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It's all Greek to me. That might be someone's reaction to trying to understand computer programming language such as JavaScript or Python. So why shouldn't it be considered a foreign language? That's what a proposal being put forward by Carroll legislators in the House and Senate seeks to do.

The legislation would let high school students in the state fulfill graduation requirements by allowing them to take a computer programming language course in place of a more traditional foreign language class such as Spanish or French. Honestly, it's an idea that makes a lot of sense for a certain segment of students.

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You likely don't have to look far to find someone who graduated high school in Maryland and took the required two credits in foreign language, yet has never used those skills. Granted, a number of professions might not exactly call for using computer programming skills either, but in our ever-evolving technology-driven world, it certainly seems more practical for a number of students.

Maryland isn't the first state to look at such a shift. Florida adopted the idea last year, according to USA Today. Officials in Georgia, Kentucky, New Mexico, Oregon and Washington have also considered it, according to a Reuters article from February 2016, but thus far, none have adopted a switch.

Del. April Rose, who proposed House Bill 1351, told us the idea came to her during discussions at the Combined Education Committee meetings over the summer and again in the context of some students being unable to take classes at the Career and Technology Center. She believes the bill would provide more opportunities for students to be successful, and we agree.

The bill is written so that, if passed, it wouldn't be a mandate from the state. Rather, local school boards would have the option to allow students to choose between computer programming or foreign language to fulfill graduation requirements. The bill's fiscal note states that the Maryland State Department of Education can identify and evaluate the courses and develop required regulations using existing resources, meaning there is little financial impact.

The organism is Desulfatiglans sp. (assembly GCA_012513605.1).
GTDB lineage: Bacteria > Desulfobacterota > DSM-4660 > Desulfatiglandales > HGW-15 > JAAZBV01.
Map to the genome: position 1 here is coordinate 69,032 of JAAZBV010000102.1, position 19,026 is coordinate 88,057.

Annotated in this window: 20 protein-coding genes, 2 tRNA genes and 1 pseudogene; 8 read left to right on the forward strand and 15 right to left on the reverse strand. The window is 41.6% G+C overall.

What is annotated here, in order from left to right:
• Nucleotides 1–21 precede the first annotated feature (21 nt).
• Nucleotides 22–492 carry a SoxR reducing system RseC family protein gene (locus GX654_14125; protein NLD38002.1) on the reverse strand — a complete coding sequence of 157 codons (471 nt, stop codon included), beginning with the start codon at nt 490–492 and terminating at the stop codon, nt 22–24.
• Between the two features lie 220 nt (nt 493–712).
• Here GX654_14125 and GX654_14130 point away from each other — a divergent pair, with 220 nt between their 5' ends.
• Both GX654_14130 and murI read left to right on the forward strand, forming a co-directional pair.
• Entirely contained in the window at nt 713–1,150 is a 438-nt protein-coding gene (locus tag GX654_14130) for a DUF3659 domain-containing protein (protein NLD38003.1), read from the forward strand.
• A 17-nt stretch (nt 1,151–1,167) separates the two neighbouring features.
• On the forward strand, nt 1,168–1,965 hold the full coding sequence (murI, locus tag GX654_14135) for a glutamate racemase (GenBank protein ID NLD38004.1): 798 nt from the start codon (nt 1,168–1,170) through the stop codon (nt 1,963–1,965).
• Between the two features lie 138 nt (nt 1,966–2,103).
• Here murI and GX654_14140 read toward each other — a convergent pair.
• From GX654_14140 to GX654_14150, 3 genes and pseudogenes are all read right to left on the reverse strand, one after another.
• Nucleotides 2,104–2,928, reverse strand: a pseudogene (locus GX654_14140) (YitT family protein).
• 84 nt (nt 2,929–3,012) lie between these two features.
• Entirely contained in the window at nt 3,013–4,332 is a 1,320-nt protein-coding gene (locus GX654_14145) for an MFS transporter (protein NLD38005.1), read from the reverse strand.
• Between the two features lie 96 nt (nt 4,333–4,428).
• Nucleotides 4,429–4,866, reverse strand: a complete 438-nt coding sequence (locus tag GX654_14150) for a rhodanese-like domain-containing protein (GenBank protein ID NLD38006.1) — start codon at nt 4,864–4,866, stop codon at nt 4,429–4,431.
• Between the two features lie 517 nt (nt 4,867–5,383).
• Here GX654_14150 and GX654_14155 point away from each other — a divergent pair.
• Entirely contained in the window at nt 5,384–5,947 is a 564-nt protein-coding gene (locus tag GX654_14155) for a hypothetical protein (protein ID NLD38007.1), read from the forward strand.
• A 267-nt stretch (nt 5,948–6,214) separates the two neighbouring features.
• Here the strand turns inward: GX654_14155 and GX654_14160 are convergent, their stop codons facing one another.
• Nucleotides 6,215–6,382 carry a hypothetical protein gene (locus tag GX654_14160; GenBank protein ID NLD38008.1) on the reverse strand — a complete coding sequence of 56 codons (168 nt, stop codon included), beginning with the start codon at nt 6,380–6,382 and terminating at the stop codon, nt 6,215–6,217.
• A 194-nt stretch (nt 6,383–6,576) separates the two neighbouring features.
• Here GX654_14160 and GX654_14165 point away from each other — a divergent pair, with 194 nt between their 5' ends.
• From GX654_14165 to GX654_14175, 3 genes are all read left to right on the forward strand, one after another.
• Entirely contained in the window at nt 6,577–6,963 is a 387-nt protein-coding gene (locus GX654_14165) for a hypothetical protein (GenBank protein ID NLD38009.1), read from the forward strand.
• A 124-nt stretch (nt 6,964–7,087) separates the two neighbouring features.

One drawback, however, which is outlined in the Department of Legislative Services' fiscal note, is that a student who opts to take computer programming over a foreign language course might run into trouble when applying for college. The state's graduation requirements are set up with students who are continuing their education after high school in mind. And schools such as the University of Maryland, College Park, and others across the University System of Maryland, generally require a student earn a grade of C or better in a language other than English.

While not every student who would choose computer programming over Spanish class may be seeking to attend college, we'd hate to see someone rejected by colleges for not meeting basic requirements. That's something that will likely need to be reconciled before the bill can move forward, and may even cause it to stall this year.

Still, we think the idea is promising. Certainly, we aren't advocating eliminating teaching foreign language, rather just recognizing that it's not as valuable to some students as a computer coding course might be. Giving students options to be successful should be our top priority.

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